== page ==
They may have a point

Many are those who laugh at people who subscribe to the hard copies of any publication, and especially to newspapers. They prefer to read what they read on line. For reasons related to work and also out of personal preference, we subscribe to the local daily, along with two other newspapers, all delivered, when things go well, by the daily’s carrier.

But Saturday, there were two of one, one of the second, and none of the third. This morning, there was one of paper A, one of paper B, and none of paper C. Following the proper procedures, redelivery of the missing item was requested Saturday. It hasn’t occurred. Redelivery of today’s missing item was requested. It hasn’t occurred, and it won’t, at least not today.

During a quick noon-hour fly-by, no paper was to be found, not even far, far from the porch, in the driveway, where newspapers are not supposed to be left. In the course of a follow-up call, the circulation agent did report that both requests are in the system. The redeliveries just have not been performed, for reasons that can’t be explained. This marks an improvement over past experiences, when the local daily’s circulation department has claimed no record of redelivery requests, although the other two papers’ circulation departments say otherwise.

It’s understandable when a new carrier takes a while to get a system worked out, but there’s no excuse for the redelivery promises to be worthless, or all but. In a one-computer household, breakfast-time news-reading doesn’t work on-screen. It’s slow, it makes it easy to overlook some small but important item, and there’s no way to divide up the sections. And breakfast-time is the only time available before the day takes off and leaves no leisure time to speak of.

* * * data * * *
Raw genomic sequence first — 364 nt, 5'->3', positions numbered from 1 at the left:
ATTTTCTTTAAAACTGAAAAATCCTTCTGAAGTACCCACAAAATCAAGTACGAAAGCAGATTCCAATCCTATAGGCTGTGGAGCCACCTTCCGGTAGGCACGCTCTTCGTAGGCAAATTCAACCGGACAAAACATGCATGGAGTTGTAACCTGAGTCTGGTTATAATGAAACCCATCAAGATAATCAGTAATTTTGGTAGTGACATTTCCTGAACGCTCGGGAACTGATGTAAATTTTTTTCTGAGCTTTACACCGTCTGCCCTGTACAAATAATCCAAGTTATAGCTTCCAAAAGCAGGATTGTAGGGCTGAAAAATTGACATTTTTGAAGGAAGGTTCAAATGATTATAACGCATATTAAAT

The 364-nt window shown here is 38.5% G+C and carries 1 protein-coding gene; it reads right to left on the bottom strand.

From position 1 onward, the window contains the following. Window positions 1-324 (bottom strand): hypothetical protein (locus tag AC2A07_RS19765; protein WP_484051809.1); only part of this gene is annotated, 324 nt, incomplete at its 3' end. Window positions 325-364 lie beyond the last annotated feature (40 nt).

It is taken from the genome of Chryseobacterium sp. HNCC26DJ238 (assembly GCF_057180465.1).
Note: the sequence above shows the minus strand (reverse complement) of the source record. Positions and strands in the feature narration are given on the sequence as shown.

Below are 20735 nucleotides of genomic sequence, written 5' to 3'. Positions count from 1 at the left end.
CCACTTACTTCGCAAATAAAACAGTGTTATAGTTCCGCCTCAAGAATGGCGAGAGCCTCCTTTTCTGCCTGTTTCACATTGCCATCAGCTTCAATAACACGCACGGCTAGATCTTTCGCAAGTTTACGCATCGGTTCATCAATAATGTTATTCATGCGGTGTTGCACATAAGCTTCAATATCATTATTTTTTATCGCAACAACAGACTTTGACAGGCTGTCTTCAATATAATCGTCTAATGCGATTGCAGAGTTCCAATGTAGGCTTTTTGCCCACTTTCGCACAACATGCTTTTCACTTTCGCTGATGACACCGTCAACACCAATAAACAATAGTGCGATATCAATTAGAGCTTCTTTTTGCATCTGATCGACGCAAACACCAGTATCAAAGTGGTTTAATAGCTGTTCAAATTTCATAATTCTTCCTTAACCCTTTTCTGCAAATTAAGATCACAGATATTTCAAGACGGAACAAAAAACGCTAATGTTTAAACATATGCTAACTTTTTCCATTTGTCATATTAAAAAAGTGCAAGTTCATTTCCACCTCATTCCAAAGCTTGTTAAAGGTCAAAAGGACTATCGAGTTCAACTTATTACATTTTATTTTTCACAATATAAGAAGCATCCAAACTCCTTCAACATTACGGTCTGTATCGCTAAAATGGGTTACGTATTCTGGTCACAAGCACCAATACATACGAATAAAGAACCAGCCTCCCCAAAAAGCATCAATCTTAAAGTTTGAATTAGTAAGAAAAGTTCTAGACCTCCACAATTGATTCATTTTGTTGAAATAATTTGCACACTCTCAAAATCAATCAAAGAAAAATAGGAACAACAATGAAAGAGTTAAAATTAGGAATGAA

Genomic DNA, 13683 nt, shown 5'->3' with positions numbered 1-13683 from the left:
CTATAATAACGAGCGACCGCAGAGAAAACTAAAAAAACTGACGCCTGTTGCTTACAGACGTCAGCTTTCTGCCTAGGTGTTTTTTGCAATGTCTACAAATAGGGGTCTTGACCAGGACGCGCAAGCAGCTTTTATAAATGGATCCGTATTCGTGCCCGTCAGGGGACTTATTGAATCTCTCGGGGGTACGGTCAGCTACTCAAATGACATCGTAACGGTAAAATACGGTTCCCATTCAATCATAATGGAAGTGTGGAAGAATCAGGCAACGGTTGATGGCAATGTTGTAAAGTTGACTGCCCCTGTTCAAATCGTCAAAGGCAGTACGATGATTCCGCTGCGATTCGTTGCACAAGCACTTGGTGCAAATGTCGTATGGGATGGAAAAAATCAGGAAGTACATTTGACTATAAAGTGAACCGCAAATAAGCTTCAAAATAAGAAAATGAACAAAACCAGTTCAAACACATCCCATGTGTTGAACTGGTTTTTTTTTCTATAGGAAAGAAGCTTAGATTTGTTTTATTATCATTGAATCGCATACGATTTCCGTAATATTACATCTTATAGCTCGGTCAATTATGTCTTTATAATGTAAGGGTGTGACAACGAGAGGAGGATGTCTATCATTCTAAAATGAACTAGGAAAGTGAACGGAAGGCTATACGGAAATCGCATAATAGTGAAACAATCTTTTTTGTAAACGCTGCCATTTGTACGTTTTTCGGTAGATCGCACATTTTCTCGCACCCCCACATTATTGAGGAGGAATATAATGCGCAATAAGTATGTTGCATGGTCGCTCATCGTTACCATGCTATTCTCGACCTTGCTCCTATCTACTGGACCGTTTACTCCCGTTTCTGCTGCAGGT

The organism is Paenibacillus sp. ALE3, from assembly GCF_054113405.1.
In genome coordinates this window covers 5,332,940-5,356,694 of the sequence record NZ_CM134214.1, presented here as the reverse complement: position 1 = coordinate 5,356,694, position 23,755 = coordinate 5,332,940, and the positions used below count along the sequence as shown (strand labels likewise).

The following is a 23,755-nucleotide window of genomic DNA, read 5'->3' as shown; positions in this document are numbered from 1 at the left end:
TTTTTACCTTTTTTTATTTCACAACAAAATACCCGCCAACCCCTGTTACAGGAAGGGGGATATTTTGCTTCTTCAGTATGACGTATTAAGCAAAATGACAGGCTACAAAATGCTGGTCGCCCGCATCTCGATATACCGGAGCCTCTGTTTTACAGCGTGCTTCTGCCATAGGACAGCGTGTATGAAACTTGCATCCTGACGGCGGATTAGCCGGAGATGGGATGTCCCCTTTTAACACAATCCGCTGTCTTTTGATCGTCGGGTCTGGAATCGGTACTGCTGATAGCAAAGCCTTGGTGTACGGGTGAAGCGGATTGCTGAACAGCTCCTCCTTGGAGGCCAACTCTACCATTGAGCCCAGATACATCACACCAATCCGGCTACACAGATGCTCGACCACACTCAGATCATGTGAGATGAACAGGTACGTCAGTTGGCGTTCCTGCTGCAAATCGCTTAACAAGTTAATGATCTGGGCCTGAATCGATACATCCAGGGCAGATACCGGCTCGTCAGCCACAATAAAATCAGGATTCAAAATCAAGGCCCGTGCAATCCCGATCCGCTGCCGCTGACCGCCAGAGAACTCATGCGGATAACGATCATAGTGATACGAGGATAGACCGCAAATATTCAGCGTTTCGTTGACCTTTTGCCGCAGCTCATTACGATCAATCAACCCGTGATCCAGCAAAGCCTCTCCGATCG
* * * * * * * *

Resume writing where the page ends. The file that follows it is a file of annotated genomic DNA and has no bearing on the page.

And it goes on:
Will the two missing papers be delivered, as now promised, tomorrow morning, along with tomorrow’s paper A, paper B, and paper C? Or will the follow-up process begin again? Or will something else be missing? Few have any sympathy. Complaints like this are met with derision. Only a dwindling number of die-hards
are left to be smeared with newsprint ink. It’s beginning to be easier to understand why.

2 Comments so far

  1. Lauren (unregistered) on October 5th, 2006 @ 9:30 am

    That’s what I like about the Statesman–if they mess up, you have the option of crediting your account. I never get it redelivered because really, it’s not like it’s the NY Times!

  2. Rantor (unregistered) on October 5th, 2006 @ 11:55 am

    But it *is* sort of the NYT of this part of the world–for several counties, not just Travis. Yesterday’s daily arrived today (the Saturday issue of an out-of-towner, though promised for today, was not delivered; that publication will mail me the missing issue). What I would have missed was the obituary of Harry DeFoy, genial spirit of the Twin Oaks Hardware, with its basset greeter and walls hung with posters from the old Live Oak festivals that used to be held in Stacy Park. Yesterday’s daily also contained details of income-sources for councilmembers. Today, I would have missed a nice feature about Fran Chibib. If you’ve ever received an ornately hand-lettered invitation to an event or received an award certificate, the odds are good that she did the work. I’d also have missed news of Patty Kilday Hart and the details of new development proposed for the Town Lake overlay. And it’s alarming to find, buried in the details, that there’ve been 594 demolition permits sought thus far this year. For me, if a credit sufficed instead of an actual newspaper, I’d have no reason to subscribe at all. In my experience, nearly all, of not all, publications will replace a missing issue plus give some sort of pro-rata credit.

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